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Ontario, Ottawa at odds over funding for Scarborough subway
June 16, 2015
By Bill Curry and Oliver Moore

The federal government is rejecting calls to classify a proposed subway extension in Toronto’s east end as a national infrastructure project, a decision that Ontario says will squeeze out other important spending on the province’s wish list.

As originally envisioned, a 6.4-kilometre extension of the city’s main east-west subway line into Scarborough would be constructed. It would run from Kennedy station to the Scarborough City Centre and then on to Sheppard, where it would connect with a future light-rail line promised by the province. However, the subway project has long been a source of controversy and its future shape has yet to be resolved.

The $660-million Ottawa has pledged toward the $3.3-billion extension is by far the largest single federal commitment under the New Building Canada Fund, which was first announced in the March, 2013, federal budget.

The $14-billion, 10-year fund has three sections, including $4-billion for “national” infrastructure. The remaining $10-billion will be allocated under the Provincial-Territorial Infrastructure Component that is mostly allotted on a per capita basis, with $9-billion for “national and regional projects” and $1-billion for small communities.

For Ontario, its share of the provincial component would initially work out to $2.7-billion over 10 years. But because the federal contribution of $660-million for the Scarborough extension is coming from the provincial rather the $4-billion national section of the New Building Canada program, Ontario’s share would be reduced by that amount.

Ontario Infrastructure Minister Brad Duguid wrote to his federal counterpart, Denis Lebel, in December, urging him to fund the Scarborough project out of the national component so that Ontario could commit more money to additional infrastructure projects.

That letter said the province’s priorities for its provincial share include GO Transit improvements, six highway expansion projects and the extension of Maley Drive in Sudbury, among other projects.

The Globe and Mail obtained an internal federal document showing Ottawa continues to classify the Scarborough subway as provincial rather than national. Vincent Rabault, a spokesperson for Mr. Lebel, confirmed this in an e-mail.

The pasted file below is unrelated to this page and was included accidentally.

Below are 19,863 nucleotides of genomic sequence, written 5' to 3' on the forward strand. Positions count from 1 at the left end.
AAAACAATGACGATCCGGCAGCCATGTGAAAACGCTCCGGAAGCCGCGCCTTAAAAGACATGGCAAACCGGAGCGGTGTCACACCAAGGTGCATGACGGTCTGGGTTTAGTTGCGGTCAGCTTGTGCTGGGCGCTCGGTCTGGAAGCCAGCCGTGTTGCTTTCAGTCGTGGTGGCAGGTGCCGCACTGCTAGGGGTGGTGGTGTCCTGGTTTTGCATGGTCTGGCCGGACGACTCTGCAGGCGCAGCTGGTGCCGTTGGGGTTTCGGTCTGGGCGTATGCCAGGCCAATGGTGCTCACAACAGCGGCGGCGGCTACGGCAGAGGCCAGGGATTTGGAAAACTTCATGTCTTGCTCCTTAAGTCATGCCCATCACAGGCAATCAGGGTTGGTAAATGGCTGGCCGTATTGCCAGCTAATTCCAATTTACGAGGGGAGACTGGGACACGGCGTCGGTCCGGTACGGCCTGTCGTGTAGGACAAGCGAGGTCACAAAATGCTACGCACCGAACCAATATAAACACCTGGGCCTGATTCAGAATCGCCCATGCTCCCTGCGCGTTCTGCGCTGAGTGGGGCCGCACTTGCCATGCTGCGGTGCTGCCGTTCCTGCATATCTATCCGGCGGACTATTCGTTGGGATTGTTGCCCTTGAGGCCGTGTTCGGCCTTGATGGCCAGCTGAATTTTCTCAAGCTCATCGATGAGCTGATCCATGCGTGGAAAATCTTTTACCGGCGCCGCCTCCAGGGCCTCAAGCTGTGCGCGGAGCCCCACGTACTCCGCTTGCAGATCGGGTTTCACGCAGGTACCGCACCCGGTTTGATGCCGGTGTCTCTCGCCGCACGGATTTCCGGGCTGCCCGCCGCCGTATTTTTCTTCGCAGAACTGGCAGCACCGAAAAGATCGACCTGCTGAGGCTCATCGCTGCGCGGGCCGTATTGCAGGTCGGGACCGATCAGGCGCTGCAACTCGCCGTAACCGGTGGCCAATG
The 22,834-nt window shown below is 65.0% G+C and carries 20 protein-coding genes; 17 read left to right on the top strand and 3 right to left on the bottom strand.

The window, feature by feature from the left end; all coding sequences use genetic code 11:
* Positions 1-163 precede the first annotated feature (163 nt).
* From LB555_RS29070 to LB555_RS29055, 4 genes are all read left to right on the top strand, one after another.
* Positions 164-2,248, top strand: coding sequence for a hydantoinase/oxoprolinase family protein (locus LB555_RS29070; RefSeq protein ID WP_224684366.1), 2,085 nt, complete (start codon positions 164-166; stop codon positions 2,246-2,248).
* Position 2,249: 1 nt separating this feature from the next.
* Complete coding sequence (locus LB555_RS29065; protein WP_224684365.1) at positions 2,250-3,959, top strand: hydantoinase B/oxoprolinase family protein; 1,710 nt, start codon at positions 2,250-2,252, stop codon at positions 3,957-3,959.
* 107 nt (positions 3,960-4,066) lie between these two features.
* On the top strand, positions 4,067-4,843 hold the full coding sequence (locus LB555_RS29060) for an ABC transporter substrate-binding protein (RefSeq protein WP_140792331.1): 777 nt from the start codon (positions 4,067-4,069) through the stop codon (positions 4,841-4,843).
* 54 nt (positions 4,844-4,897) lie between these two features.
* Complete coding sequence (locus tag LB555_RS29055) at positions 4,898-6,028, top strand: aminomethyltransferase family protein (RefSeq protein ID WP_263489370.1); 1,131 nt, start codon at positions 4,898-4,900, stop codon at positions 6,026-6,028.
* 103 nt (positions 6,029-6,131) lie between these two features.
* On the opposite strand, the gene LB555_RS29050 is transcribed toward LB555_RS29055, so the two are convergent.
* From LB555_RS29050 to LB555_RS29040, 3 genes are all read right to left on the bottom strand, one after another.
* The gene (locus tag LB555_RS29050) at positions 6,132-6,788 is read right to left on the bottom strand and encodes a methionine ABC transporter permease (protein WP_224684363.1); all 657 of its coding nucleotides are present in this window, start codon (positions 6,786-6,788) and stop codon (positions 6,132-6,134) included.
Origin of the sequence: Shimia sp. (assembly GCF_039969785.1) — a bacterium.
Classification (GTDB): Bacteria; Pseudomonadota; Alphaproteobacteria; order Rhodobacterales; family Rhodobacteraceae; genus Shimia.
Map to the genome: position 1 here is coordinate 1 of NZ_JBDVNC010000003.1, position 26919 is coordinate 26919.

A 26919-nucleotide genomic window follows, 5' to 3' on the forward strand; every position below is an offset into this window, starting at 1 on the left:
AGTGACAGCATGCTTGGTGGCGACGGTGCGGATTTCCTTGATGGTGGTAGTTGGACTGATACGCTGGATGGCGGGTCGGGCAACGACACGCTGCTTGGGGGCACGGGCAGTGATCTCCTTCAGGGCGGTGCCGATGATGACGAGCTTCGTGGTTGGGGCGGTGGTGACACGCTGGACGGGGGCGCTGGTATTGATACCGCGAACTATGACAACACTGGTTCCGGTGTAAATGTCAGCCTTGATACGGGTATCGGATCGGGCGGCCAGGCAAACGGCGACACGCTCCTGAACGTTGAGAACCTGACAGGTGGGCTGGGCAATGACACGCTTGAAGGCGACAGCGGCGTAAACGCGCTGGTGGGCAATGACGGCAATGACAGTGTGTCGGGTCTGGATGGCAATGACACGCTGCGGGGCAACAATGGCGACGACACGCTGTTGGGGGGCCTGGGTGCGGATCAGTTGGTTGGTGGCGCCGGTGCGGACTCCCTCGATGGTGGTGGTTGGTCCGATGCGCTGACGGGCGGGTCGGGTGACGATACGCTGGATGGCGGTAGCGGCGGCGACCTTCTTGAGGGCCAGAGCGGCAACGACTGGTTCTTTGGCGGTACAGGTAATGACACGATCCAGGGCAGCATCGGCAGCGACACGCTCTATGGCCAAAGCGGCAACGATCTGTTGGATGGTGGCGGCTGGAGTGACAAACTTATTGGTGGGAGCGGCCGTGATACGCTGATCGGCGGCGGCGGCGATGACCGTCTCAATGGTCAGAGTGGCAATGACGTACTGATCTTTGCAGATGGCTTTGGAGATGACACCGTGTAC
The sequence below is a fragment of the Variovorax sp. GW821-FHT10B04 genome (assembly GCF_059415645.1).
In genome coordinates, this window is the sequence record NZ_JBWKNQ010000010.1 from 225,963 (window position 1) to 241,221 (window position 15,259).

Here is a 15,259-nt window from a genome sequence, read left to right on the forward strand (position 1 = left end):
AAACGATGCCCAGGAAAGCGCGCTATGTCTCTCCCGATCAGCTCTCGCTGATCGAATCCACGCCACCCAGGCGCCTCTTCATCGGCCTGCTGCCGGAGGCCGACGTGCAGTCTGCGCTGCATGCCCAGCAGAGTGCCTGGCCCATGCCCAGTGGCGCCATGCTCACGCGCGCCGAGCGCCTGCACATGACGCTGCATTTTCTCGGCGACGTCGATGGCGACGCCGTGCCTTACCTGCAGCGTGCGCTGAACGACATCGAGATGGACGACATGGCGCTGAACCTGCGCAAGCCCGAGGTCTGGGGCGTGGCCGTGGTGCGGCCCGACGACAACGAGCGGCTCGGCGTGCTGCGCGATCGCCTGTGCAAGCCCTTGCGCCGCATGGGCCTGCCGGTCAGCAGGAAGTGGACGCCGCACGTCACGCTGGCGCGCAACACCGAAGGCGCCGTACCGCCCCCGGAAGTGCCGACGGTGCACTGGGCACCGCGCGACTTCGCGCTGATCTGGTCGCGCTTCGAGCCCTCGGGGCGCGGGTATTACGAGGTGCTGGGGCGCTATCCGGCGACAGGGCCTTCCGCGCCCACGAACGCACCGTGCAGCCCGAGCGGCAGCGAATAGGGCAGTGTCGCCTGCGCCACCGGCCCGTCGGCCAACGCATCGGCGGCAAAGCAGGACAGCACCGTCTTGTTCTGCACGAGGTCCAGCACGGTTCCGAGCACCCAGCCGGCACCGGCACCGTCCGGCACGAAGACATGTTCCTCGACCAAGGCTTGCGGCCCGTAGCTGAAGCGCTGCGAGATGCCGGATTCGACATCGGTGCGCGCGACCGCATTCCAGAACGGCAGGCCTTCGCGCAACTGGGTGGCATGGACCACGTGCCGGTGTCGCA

“We intend to fund the Scarborough extension under the provincial component of the New Building Canada Fund,” he said.

In an interview, Mr. Duguid said he’s frustrated that Ottawa refuses to classify the Scarborough project as national.

“To have Ontario’s portion shortchanged from this approach is challenging for us, so we’re hoping that they’ll change their mind,” he said. “It means less roads, bridges and other important provincial projects that need to happen.”

A Globe analysis of the New Building Canada fund revealed this week that only about $1.2-billion of the $14-billion has so far been rolled out. However, federal and provincial sources indicate that a large number of projects are expected to be announced this summer, which coincides with the runup to the October federal election.

Only two projects have so far been announced under the $4-billion national section: $25-million to expand the Fort McMurray airport and $43.7-million for the Port of Montreal.

The City of Toronto is already collecting a special property tax for the Scarborough subway extension and early design work is currently under way. Unless something changes, the east-end part of the city is getting more underground transit.

However, the future of the project as originally conceived is very much uncertain. And it’s the transit dream of Toronto Mayor John Tory - a backer of the Scarborough subway - that could sink it.

Mr. Tory ran for office with a proposal to piggyback on provincial plans to improve regional transit service on the GO rail network. But that would mean Scarborough having two significant transit lines in close proximity, competing for ridership.

City staff are now assessing other possible routes for the subway, trying to find somewhere in Scarborough to put it where it would be viable but wouldn’t conflict with Mr. Tory’s other plan.

Beaches-East York NDP MP Matthew Kellway said the federal government should ensure that Toronto transit projects get a fair share of the $4-billion fund for national infrastructure.

“I think public transit in Toronto could most reasonably be considered of national import,” he said.